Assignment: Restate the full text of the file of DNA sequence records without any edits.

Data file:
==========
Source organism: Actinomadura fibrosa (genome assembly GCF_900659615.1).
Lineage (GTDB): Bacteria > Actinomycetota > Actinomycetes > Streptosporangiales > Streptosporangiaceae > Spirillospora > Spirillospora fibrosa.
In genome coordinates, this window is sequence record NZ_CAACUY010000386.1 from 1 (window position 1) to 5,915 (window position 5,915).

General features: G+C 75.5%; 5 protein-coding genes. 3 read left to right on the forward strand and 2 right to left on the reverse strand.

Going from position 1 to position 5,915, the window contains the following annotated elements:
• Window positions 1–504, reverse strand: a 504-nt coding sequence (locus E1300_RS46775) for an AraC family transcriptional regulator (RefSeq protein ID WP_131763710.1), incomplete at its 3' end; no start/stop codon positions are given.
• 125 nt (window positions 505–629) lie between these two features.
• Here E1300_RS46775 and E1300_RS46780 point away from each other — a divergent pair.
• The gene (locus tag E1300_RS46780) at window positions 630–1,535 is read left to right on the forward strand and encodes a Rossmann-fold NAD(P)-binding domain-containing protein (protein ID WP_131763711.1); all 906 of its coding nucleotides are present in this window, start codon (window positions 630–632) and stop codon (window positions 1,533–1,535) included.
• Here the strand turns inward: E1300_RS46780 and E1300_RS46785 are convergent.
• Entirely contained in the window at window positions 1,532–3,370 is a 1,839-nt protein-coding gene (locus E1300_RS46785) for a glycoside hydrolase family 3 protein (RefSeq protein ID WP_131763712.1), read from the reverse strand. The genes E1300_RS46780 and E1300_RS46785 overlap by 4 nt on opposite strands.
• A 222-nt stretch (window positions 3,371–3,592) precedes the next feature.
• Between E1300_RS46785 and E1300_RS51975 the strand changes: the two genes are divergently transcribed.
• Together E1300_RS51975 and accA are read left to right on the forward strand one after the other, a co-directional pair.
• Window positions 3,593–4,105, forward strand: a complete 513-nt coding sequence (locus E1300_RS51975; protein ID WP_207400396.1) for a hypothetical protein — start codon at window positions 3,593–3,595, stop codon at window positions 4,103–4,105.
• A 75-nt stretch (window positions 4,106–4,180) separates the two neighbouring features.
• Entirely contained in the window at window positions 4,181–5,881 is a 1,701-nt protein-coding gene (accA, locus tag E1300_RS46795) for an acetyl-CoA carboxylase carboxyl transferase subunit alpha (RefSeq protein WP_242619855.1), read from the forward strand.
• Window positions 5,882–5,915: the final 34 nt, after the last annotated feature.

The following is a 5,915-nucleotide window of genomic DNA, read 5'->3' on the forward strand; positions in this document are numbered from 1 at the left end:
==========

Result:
Source organism: Actinomadura fibrosa (genome assembly GCF_900659615.1).
Lineage (GTDB): Bacteria > Actinomycetota > Actinomycetes > Streptosporangiales > Streptosporangiaceae > Spirillospora > Spirillospora fibrosa.
In genome coordinates, this window is sequence record NZ_CAACUY010000386.1 from 1 (window position 1) to 5,915 (window position 5,915).

General features: G+C 75.5%; 5 protein-coding genes. 3 read left to right on the forward strand and 2 right to left on the reverse strand.

Going from position 1 to position 5,915, the window contains the following annotated elements:
• Window positions 1–504, reverse strand: a 504-nt coding sequence (locus E1300_RS46775) for an AraC family transcriptional regulator (RefSeq protein ID WP_131763710.1), incomplete at its 3' end; no start/stop codon positions are given.
• 125 nt (window positions 505–629) lie between these two features.
• Here E1300_RS46775 and E1300_RS46780 point away from each other — a divergent pair.
• The gene (locus tag E1300_RS46780) at window positions 630–1,535 is read left to right on the forward strand and encodes a Rossmann-fold NAD(P)-binding domain-containing protein (protein ID WP_131763711.1); all 906 of its coding nucleotides are present in this window, start codon (window positions 630–632) and stop codon (window positions 1,533–1,535) included.
• Here the strand turns inward: E1300_RS46780 and E1300_RS46785 are convergent.
• Entirely contained in the window at window positions 1,532–3,370 is a 1,839-nt protein-coding gene (locus E1300_RS46785) for a glycoside hydrolase family 3 protein (RefSeq protein ID WP_131763712.1), read from the reverse strand. The genes E1300_RS46780 and E1300_RS46785 overlap by 4 nt on opposite strands.
• A 222-nt stretch (window positions 3,371–3,592) precedes the next feature.
• Between E1300_RS46785 and E1300_RS51975 the strand changes: the two genes are divergently transcribed.
• Together E1300_RS51975 and accA are read left to right on the forward strand one after the other, a co-directional pair.
• Window positions 3,593–4,105, forward strand: a complete 513-nt coding sequence (locus E1300_RS51975; protein ID WP_207400396.1) for a hypothetical protein — start codon at window positions 3,593–3,595, stop codon at window positions 4,103–4,105.
• A 75-nt stretch (window positions 4,106–4,180) separates the two neighbouring features.
• Entirely contained in the window at window positions 4,181–5,881 is a 1,701-nt protein-coding gene (accA, locus tag E1300_RS46795) for an acetyl-CoA carboxylase carboxyl transferase subunit alpha (RefSeq protein WP_242619855.1), read from the forward strand.
• Window positions 5,882–5,915: the final 34 nt, after the last annotated feature.

The following is a 5,915-nucleotide window of genomic DNA, read 5'->3' on the forward strand; positions in this document are numbered from 1 at the left end: